Binocs Scenario analysis allows you to take a snapshot of your lab’s current projected workload (the Baseline) and make changes to different aspects of your capacity to review what impacts they might have to your overall delivery without directly affecting your live data.
While in Scenario Mode in Binocs (clearly denoted by a change in the color of the Binocs interface), you can safely make exploratory adjustments to your demand profile, your workforce size, your technicians’ training portfolio, or equipment availability (among other things) to review your best approach to meeting your project plan.
For instance, you might be planning your lab’s workload for the upcoming year when you spot that you have a potential capacity shortfall due to a lack of competent team members – as you have time to plan ahead, you might wonder “what if I were to train 2 additional technicians in HPLC?”.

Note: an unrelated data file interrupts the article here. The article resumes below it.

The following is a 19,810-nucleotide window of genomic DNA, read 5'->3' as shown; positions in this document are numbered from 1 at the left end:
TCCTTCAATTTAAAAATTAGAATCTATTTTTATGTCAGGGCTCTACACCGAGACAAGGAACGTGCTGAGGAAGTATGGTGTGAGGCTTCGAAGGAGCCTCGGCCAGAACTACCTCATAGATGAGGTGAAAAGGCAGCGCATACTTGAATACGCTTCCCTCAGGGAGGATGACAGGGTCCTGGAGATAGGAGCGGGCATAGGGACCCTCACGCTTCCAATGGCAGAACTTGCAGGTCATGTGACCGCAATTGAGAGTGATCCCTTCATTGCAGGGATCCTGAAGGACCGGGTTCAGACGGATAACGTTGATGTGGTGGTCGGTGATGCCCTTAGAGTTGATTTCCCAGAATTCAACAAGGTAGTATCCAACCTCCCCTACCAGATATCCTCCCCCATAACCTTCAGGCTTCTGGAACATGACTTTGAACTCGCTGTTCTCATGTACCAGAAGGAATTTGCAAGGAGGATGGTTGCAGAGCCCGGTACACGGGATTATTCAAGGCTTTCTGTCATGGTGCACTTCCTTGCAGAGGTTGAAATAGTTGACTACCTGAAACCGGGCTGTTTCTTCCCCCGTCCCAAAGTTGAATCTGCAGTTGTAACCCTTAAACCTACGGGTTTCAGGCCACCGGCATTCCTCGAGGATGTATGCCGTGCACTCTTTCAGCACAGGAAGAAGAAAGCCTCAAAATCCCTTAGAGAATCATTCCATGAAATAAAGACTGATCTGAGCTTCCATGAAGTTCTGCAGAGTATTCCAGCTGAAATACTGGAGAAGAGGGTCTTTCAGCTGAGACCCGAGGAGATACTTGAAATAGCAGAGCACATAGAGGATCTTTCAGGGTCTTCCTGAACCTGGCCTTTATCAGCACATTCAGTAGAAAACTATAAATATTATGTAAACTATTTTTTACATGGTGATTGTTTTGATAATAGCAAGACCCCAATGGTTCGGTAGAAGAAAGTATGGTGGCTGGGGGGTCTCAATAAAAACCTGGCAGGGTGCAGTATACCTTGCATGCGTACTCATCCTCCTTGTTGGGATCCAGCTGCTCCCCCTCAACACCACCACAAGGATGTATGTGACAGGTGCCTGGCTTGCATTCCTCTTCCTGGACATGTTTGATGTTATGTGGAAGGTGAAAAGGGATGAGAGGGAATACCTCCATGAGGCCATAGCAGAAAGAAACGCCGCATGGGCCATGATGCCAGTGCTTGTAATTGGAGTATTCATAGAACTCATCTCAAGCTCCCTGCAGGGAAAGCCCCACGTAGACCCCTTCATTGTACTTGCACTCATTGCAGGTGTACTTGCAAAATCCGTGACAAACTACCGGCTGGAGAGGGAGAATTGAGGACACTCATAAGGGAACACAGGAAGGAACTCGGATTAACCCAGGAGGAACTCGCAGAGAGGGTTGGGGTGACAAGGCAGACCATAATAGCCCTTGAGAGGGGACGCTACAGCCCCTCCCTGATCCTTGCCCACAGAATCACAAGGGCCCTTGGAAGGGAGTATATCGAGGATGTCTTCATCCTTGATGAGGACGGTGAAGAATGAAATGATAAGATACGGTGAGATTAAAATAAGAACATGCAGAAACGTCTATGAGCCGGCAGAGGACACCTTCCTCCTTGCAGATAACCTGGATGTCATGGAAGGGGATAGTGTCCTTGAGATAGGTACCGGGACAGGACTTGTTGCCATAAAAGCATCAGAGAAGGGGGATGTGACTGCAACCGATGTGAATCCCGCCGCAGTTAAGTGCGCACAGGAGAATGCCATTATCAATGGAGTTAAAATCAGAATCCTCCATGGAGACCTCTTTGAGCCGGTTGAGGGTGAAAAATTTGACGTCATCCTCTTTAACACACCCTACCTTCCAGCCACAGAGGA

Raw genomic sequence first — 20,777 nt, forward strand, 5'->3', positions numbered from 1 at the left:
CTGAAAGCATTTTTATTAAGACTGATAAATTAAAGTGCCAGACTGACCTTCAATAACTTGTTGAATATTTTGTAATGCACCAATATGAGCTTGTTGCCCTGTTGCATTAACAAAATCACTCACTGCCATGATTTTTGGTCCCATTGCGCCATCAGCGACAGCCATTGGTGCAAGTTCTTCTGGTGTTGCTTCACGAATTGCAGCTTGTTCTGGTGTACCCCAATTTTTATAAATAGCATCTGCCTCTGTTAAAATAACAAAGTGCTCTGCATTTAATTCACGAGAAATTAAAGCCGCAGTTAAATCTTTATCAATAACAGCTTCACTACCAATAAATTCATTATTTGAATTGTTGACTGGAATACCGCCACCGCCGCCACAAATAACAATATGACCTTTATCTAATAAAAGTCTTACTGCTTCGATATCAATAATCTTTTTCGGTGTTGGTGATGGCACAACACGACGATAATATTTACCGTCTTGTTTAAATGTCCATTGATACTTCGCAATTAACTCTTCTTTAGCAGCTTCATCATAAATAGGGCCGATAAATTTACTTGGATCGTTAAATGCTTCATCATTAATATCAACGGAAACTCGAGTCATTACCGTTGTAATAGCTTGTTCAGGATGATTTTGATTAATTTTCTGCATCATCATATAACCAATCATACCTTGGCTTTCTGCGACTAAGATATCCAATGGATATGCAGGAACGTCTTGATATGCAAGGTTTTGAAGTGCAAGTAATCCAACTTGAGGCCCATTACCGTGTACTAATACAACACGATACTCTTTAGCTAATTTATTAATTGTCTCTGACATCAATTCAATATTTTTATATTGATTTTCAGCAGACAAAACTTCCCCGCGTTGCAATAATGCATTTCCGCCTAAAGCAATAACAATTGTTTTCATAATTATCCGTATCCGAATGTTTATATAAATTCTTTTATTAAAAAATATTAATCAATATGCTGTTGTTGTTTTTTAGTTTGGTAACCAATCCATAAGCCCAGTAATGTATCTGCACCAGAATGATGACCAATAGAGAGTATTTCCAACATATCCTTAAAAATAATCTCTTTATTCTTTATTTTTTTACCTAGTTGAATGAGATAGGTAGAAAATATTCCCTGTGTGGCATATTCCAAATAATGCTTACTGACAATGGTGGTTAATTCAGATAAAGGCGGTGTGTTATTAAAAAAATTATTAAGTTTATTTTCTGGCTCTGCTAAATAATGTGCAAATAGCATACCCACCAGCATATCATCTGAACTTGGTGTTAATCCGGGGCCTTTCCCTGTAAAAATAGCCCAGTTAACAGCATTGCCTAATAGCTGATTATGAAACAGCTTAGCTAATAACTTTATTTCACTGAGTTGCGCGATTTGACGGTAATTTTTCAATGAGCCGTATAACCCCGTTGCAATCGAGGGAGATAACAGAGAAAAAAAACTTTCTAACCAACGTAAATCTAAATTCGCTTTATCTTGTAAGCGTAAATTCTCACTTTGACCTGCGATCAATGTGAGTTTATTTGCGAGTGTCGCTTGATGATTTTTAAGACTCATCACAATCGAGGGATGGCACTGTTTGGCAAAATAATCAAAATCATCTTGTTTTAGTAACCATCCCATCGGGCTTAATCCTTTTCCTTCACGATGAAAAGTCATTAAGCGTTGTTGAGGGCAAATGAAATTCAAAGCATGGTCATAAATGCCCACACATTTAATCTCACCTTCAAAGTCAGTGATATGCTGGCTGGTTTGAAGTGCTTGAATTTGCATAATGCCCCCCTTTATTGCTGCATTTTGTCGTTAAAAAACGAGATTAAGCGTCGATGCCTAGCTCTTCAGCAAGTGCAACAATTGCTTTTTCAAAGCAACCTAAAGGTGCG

In this comparison between the Baseline and Scenario 1, you can clearly see that, by planning ahead and identifying a shortfall, your lab can make a relatively small investment in additional training to significantly improve on-time delivery over the coming year.
But what if your project has already started, is it too late to perform a WISA?
To answer that question, let’s return to the original situation described above, only this time with a slight difference: as you approach the fork in the road, you notice a large stone tablet. Carved into its rocky surface is the following message:
CHOOSE CAREFULLY ONE PATH LEADS TO THE LABORATORY ONE PATH LEADS TO AN INESCAPABLE CREVASSE
This time, you are aware of the overall risk – either you will go home, or you will live the rest of your life in a hole – and you no doubt have a preference for one outcome over the other! However, according to multiverse theory, knowing the stakes doesn’t actually help you know which path is which: when you make your choice, you still have a 50:50 chance of picking the better option but, even once you have committed to the left path (and so objectively have a 100% chance of falling down the crevasse), you will not subjectively know which path you have taken until you are stuck in that hole.